# Nontrivial solution

What's the trick to find the real numbers $\lambda$ for which the following equation system has a nontrivial solution ?

$x_1 + x_5 = \lambda x_1$

$x_1 + x_3 = \lambda x_2$

$x_2 + x_4 = \lambda x_3$

$x_3 + x_5 = \lambda x_4$

$x_1 + x_4 = \lambda x_5$

• Do you know something about eigenvalues? – egreg Jun 4 '13 at 13:31
• Are you quite sure the first $x_1$ shouldn't be an $x_2$? It looks a bit irregular this way. – Abel Jun 4 '13 at 13:32
• the first $x_1$ is correct, this is a example exercise – fast-forward Jun 4 '13 at 13:36
• currently i don't no something about eigenvalues – fast-forward Jun 4 '13 at 13:45

The system can be written in matrix form as $Ax=0$, where $$A= \begin{bmatrix} 1-\lambda & 0 & 0 & 0 & 1 \\ 1 & -\lambda & 1 & 0 & 0 \\ 0 & 1 & -\lambda & 1 & 0 \\ 0 & 0 & 1 & -\lambda & 1 \\ 1 & 0 & 0 & 1 & -\lambda \end{bmatrix}$$ A homogeneous system has a non trivial solution if and only if the determinant of the matrix is $0$. Developing the determinant with respect to the first row we get $$\det A= (1-\lambda)\det \begin{bmatrix} -\lambda & 1 & 0 & 0 \\ 1 & -\lambda & 1 & 0 \\ 0 & 1 & -\lambda & 1 \\ 0 & 0 & 1 & -\lambda \end{bmatrix} +\det \begin{bmatrix} 1 & -\lambda & 1 & 0 \\ 0 & 1 & -\lambda & 1 \\ 0 & 0 & 1 & -\lambda \\ 1 & 0 & 0 & 1 \end{bmatrix}$$ Continue the development; you'll find a fifth degree polynomial in $\lambda$, the roots of which answer your question.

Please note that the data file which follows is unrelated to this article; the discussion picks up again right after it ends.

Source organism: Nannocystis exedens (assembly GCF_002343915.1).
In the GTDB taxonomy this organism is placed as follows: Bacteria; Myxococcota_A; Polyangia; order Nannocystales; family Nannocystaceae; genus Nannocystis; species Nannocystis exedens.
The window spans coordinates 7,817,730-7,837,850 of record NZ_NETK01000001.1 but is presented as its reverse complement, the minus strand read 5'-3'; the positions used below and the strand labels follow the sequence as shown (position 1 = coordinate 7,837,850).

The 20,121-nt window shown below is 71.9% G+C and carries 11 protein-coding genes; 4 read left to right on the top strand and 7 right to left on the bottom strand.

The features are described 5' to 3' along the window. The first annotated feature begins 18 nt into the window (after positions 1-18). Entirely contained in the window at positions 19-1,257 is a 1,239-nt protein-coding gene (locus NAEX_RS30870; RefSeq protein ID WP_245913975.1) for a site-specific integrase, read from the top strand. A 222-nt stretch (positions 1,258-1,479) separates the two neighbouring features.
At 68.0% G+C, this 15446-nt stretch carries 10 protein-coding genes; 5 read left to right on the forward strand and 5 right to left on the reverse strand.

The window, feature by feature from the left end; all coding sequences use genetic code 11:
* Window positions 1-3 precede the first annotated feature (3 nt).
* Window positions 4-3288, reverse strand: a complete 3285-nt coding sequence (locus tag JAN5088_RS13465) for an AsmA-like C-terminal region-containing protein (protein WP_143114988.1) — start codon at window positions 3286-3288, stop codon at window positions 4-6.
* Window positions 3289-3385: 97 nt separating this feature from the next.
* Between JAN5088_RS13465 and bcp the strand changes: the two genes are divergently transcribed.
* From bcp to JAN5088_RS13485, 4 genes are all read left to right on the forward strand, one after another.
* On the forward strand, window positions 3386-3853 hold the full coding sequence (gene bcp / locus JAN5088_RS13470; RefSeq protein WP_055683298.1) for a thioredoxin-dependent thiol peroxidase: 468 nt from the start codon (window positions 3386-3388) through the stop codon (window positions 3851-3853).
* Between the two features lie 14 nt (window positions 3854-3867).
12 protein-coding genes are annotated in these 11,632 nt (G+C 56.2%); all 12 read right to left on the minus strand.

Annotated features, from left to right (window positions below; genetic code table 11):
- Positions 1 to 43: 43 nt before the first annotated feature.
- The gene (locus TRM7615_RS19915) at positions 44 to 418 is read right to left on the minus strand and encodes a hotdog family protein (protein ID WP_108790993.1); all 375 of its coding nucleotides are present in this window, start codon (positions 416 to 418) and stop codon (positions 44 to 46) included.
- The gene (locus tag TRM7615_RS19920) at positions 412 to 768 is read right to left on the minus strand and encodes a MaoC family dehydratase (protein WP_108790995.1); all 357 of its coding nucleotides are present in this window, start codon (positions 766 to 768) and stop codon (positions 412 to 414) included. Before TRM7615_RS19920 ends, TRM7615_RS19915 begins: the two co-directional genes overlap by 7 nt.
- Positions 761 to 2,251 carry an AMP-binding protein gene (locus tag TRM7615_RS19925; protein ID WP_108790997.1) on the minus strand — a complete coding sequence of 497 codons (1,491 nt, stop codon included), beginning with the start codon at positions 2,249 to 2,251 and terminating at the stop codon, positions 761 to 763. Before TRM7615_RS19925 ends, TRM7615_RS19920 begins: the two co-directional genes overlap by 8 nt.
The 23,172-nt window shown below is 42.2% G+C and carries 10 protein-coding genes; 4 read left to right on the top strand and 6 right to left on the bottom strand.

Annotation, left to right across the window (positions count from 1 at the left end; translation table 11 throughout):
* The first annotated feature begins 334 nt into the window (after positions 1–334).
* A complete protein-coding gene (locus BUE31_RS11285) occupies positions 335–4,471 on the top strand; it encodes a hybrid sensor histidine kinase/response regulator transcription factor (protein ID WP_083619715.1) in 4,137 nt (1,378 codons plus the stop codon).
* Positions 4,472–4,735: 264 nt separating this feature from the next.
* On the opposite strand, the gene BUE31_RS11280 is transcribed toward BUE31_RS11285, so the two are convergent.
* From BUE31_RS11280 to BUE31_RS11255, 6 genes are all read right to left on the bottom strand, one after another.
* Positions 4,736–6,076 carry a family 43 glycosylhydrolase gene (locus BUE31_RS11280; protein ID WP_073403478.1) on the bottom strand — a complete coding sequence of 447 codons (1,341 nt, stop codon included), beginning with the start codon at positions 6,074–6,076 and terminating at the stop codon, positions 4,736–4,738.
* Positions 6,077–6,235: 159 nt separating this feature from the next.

• det A = $-a^5 + a^4 + 4a^3 -3a^2 - 3a + 2$ using laplace expansion – fast-forward Jun 4 '13 at 15:13
• @fast-forward It maybe correct. One of the roots is $1$, another one is $-1$ and another one is $2$. – egreg Jun 4 '13 at 15:27